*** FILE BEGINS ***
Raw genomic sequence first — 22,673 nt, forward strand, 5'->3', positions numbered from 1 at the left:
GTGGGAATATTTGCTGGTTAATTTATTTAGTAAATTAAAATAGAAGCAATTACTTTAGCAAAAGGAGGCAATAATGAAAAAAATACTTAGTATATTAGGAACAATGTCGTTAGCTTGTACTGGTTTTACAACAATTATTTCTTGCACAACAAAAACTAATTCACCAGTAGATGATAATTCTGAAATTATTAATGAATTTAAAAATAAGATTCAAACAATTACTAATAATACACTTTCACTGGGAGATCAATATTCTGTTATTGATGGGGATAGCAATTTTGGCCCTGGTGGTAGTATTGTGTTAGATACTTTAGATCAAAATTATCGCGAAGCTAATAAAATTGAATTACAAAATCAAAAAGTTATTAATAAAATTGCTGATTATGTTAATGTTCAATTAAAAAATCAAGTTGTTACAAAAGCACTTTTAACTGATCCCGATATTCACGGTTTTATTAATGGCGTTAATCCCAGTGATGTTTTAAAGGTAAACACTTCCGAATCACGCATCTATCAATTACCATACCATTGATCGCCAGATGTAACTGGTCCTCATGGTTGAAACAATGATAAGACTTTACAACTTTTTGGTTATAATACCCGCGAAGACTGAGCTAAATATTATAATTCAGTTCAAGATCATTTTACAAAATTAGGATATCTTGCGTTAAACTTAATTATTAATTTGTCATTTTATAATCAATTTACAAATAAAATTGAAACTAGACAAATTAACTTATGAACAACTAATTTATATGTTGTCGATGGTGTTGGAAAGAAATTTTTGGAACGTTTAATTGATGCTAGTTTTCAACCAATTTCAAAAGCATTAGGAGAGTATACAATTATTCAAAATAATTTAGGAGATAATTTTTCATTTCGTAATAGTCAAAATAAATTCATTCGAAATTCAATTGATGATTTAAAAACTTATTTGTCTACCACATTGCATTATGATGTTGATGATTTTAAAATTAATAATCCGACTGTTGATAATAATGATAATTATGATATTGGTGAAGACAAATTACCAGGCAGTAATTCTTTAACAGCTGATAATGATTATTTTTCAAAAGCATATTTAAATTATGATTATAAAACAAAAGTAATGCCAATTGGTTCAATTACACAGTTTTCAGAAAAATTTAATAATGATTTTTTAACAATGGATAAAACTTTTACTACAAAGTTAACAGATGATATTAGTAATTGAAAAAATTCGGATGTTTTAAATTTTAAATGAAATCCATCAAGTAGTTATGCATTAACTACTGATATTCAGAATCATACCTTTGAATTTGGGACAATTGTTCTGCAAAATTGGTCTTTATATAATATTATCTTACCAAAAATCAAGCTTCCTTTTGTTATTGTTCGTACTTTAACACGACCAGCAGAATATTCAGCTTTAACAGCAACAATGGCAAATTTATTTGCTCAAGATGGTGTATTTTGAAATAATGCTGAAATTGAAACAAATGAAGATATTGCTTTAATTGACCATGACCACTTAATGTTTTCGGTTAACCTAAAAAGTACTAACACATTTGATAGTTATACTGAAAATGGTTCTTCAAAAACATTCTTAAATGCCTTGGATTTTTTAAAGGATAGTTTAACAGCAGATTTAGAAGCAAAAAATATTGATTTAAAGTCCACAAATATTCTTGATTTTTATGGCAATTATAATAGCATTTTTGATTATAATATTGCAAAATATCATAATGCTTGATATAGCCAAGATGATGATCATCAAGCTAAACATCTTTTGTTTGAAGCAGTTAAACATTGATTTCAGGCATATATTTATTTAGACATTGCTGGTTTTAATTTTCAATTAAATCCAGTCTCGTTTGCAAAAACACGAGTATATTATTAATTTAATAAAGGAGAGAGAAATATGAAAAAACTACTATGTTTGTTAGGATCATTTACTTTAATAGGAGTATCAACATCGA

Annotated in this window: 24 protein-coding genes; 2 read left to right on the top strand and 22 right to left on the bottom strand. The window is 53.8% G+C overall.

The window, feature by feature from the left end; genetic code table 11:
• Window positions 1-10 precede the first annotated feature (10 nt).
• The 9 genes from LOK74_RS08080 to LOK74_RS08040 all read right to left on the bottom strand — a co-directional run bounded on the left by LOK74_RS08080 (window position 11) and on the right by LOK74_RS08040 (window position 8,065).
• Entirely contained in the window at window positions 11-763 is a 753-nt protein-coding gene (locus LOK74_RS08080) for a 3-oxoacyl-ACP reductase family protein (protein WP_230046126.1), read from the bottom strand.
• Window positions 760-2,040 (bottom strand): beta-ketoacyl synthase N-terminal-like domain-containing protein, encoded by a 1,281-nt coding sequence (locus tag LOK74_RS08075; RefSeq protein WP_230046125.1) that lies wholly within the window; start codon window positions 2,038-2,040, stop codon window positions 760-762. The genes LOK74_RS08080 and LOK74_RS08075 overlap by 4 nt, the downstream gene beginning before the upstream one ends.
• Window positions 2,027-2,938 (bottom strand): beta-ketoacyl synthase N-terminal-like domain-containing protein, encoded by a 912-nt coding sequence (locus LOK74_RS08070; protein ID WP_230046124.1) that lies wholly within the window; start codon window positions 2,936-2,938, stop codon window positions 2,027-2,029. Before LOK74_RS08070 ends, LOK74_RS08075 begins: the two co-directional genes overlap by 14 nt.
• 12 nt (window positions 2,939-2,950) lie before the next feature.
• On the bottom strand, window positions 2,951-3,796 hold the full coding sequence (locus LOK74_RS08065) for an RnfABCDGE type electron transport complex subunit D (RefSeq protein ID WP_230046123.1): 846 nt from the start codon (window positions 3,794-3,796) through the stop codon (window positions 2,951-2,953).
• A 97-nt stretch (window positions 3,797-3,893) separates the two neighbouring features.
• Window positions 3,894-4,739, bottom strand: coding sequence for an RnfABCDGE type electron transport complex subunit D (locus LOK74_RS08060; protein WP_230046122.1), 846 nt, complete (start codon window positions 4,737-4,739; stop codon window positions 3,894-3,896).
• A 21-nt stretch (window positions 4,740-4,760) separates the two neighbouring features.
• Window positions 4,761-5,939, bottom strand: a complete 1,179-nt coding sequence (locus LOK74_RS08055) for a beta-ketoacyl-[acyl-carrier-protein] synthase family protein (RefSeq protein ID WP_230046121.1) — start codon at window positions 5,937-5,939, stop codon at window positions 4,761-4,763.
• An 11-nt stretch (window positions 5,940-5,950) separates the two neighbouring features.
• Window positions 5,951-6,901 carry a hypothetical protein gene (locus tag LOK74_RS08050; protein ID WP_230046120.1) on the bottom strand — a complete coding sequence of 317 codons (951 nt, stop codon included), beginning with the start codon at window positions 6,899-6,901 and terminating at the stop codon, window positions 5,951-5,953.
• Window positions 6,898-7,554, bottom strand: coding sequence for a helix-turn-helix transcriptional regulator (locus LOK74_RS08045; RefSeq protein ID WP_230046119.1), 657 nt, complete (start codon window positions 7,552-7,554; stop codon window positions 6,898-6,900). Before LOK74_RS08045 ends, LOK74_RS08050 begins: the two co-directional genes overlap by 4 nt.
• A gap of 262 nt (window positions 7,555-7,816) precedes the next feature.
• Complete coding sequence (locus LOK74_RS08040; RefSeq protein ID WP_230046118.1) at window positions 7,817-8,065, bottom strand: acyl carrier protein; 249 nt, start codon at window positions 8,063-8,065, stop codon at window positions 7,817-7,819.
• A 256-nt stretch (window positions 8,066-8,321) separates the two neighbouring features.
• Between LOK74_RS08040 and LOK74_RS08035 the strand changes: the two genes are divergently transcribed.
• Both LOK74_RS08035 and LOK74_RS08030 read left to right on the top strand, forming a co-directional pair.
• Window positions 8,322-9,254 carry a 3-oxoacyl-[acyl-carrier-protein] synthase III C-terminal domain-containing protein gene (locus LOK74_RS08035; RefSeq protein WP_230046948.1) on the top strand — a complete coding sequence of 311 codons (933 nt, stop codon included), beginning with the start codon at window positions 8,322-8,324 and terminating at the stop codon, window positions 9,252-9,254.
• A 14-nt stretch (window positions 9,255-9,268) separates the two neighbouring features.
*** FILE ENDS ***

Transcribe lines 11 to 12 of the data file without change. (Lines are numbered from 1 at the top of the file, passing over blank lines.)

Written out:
• On the bottom strand, window positions 2,951-3,796 hold the full coding sequence (locus LOK74_RS08065) for an RnfABCDGE type electron transport complex subunit D (RefSeq protein ID WP_230046123.1): 846 nt from the start codon (window positions 3,794-3,796) through the stop codon (window positions 2,951-2,953).
• A 97-nt stretch (window positions 3,797-3,893) separates the two neighbouring features.